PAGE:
PORTLAND — “Young people have to be prepared to run the world.”
With that, Samuel Brooks, president of the Oregon Association of Minority Entrepreneurs, neatly — and evangelically — sums up why his organization this month launches its new Youth Business Academy.
The academy, which will sponsor 10-15 students in its first year, is the culmination of OAME’s efforts to train the next generation of entrepreneurs. Four years ago, the group started its annual August Youth Entrepreneurship Conference and it now draws about 80 participants.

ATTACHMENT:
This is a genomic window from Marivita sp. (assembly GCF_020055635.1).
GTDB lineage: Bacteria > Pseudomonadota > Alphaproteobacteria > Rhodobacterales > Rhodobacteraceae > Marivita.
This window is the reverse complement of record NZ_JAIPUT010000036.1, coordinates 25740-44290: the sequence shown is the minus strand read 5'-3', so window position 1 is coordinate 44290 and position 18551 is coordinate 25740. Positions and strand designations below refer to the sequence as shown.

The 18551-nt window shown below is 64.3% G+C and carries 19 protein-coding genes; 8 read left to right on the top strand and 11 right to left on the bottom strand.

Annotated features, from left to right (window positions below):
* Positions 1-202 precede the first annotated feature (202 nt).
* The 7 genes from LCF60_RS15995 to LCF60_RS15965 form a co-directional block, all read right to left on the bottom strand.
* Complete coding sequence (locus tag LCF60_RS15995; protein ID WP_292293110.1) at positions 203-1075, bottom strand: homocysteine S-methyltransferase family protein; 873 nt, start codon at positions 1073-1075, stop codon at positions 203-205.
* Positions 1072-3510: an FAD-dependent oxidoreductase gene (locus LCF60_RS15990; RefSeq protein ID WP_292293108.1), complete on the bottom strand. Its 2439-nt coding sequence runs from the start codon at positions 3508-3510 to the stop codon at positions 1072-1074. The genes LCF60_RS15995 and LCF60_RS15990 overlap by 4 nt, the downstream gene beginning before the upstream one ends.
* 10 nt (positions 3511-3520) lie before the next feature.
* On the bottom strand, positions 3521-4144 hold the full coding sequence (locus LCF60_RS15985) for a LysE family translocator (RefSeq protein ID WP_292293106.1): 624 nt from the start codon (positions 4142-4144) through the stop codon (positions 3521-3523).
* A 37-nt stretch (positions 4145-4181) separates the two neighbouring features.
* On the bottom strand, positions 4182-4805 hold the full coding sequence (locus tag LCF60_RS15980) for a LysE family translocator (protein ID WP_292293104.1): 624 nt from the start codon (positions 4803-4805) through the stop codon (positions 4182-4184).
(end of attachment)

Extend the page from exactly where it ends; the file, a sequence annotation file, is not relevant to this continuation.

The academy will focus on at-risk, low-income youths in grades 8-12 and give them hands-on training on how to start and run a business, along with the basics, such as marketing, accounting and leadership. Students will staff OAME’s onsite retail store, develop a business plan and intern at local businesses. The program will be coordinated by Antonio Paez, OAME’s director of entrepreneurship, with help from an AmeriCorp volunteer, and be conducted at OAME’s headquarters on North Vancouver Avenue in Portland.
As Brooks says, “Youths are going run the world, whether you like it or not.” They might as well be prepared for it.
— Robin Doussard
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